Get 20M+ Full-Text Papers For Less Than $1.50/day. Start a 14-Day Trial for You or Your Team.

Learn More →

When and how cognitive conflict benefits cross-functional project team innovation

When and how cognitive conflict benefits cross-functional project team innovation This research aims to comprehensively investigate when and how cognitive conflict benefits team innovation in cross-functional project teams (CFPTs), by exploring the moderating role of knowledge leadership and dual mediation mechanisms of elaboration of task-related information/knowledge and affective conflict.Design/methodology/approachAll hypotheses have been empirically tested by using structural equation model to analyze the quantitative data from a questionnaire survey covering 73 CFPTs in China.FindingsResults indicate that knowledge leadership positively moderates the relationship between cognitive conflict and CFPT innovation. This moderating effect is directly or indirectly revealed by the dual mediating roles of task-related information/knowledge elaboration and affective conflict, which are two processes manifesting whether cognitive conflict can or cannot be incorporated into team innovation.Research limitations/implicationsDespite the external validity of results limited by convenient sampling method, the findings offer implications for promoting CFPT innovation. This can be achieved by developing competent knowledge leadership into team sensegiver, dissent reconciler and facilitator to accentuate benefits of cognitive conflict in information/knowledge elaboration and attenuate the likelihood of escalating to affective conflict.Originality/valueThis study advances the understanding of why cognitive conflict has an equivocal effect on team innovation in the context of CFPT by originally revealing how leaders’ role in information/knowledge management acts as a contingency and suggesting the dual mediating mechanisms that reflect the contingent impact. Project-based teams or organizations, characterized by cognitive clashes, can enhance innovation performance by shaping the meaningfulness of information/knowledge activities triggered by cognitive conflict. http://www.deepdyve.com/assets/images/DeepDyve-Logo-lg.png International Journal of Conflict Management Emerald Publishing

When and how cognitive conflict benefits cross-functional project team innovation

Loading next page...
 
/lp/emerald-publishing/when-and-how-cognitive-conflict-benefits-cross-functional-project-team-7L05hexjrP
Publisher
Emerald Publishing
Copyright
© Emerald Publishing Limited
ISSN
1044-4068
DOI
10.1108/ijcma-02-2019-0031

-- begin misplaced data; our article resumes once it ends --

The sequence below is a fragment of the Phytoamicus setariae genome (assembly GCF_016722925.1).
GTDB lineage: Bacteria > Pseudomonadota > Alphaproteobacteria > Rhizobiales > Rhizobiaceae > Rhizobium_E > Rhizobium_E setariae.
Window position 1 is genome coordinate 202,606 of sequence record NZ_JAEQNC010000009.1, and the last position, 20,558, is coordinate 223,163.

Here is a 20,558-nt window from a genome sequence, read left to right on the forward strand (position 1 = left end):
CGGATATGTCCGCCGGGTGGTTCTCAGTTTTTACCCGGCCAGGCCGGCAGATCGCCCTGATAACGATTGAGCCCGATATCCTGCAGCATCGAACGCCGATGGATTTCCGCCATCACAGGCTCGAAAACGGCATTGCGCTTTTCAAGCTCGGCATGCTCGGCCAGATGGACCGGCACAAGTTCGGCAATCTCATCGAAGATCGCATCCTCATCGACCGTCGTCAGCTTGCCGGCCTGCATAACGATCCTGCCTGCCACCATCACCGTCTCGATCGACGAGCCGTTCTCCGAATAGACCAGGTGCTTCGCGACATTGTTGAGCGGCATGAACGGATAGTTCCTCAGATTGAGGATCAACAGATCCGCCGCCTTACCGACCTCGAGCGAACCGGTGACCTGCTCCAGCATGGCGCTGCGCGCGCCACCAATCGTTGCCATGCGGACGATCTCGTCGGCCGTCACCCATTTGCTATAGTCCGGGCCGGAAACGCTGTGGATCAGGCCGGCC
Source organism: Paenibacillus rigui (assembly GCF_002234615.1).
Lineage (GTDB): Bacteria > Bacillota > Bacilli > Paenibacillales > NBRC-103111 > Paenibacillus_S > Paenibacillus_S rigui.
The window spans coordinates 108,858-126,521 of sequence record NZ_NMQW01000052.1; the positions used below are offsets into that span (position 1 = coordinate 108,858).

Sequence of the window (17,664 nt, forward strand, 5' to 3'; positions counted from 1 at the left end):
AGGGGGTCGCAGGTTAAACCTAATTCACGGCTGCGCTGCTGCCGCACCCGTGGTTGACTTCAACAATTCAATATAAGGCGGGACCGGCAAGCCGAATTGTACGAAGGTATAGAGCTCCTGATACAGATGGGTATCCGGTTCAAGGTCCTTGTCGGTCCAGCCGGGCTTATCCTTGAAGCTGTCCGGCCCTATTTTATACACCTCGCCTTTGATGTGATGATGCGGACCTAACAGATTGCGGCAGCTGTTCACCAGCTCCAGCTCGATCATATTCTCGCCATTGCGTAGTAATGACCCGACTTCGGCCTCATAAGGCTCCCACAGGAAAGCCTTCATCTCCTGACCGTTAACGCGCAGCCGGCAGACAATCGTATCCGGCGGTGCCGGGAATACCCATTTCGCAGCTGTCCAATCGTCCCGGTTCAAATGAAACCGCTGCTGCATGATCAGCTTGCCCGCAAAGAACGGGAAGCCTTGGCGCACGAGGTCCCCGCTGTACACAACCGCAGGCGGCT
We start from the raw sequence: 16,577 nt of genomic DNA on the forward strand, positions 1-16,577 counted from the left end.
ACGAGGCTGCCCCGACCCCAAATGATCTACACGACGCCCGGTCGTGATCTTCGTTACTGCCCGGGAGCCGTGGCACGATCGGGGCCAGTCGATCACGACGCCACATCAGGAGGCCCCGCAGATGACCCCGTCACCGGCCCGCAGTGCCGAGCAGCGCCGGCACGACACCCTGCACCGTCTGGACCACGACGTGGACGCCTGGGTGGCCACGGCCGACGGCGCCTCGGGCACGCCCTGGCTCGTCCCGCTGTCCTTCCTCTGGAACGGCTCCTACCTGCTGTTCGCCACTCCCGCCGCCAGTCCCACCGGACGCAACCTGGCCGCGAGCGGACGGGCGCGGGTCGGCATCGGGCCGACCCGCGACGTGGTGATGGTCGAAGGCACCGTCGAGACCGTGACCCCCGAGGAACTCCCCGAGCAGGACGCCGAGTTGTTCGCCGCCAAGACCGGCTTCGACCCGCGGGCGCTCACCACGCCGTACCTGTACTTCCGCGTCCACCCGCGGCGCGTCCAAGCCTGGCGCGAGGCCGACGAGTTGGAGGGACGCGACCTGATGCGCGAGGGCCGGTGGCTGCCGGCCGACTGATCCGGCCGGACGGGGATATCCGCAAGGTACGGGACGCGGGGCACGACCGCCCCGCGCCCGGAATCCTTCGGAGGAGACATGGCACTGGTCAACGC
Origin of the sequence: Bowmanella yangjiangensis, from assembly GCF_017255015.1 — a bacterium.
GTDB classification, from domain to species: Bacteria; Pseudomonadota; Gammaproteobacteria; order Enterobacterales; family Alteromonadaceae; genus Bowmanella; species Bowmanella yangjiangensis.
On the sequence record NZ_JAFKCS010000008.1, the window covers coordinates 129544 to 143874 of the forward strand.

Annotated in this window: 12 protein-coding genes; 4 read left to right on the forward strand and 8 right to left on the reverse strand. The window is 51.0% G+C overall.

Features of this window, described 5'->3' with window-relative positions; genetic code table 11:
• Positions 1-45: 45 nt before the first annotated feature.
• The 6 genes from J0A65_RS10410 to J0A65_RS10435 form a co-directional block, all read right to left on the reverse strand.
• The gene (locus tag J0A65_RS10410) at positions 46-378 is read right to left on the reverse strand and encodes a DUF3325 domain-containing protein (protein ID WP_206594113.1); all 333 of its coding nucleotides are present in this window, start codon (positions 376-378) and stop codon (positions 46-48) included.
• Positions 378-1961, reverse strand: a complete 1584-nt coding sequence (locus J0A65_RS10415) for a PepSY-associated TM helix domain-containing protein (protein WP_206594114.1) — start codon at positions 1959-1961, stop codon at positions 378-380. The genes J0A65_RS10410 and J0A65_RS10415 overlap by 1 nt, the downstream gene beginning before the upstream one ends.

Publisher site
See Article on Publisher Site

Abstract

This research aims to comprehensively investigate when and how cognitive conflict benefits team innovation in cross-functional project teams (CFPTs), by exploring the moderating role of knowledge leadership and dual mediation mechanisms of elaboration of task-related information/knowledge and affective conflict.Design/methodology/approachAll hypotheses have been empirically tested by using structural equation model to analyze the quantitative data from a questionnaire survey covering 73 CFPTs in China.FindingsResults indicate that knowledge leadership positively moderates the relationship between cognitive conflict and CFPT innovation. This moderating effect is directly or indirectly revealed by the dual mediating roles of task-related information/knowledge elaboration and affective conflict, which are two processes manifesting whether cognitive conflict can or cannot be incorporated into team innovation.Research limitations/implicationsDespite the external validity of results limited by convenient sampling method, the findings offer implications for promoting CFPT innovation. This can be achieved by developing competent knowledge leadership into team sensegiver, dissent reconciler and facilitator to accentuate benefits of cognitive conflict in information/knowledge elaboration and attenuate the likelihood of escalating to affective conflict.Originality/valueThis study advances the understanding of why cognitive conflict has an equivocal effect on team innovation in the context of CFPT by originally revealing how leaders’ role in information/knowledge management acts as a contingency and suggesting the dual mediating mechanisms that reflect the contingent impact. Project-based teams or organizations, characterized by cognitive clashes, can enhance innovation performance by shaping the meaningfulness of information/knowledge activities triggered by cognitive conflict.

Journal

International Journal of Conflict ManagementEmerald Publishing

Published: Sep 4, 2019

Keywords: Affective conflict; Cognitive conflict; Knowledge leadership; Cross-functional project team innovation; Elaboration of task-related information/knowledge

References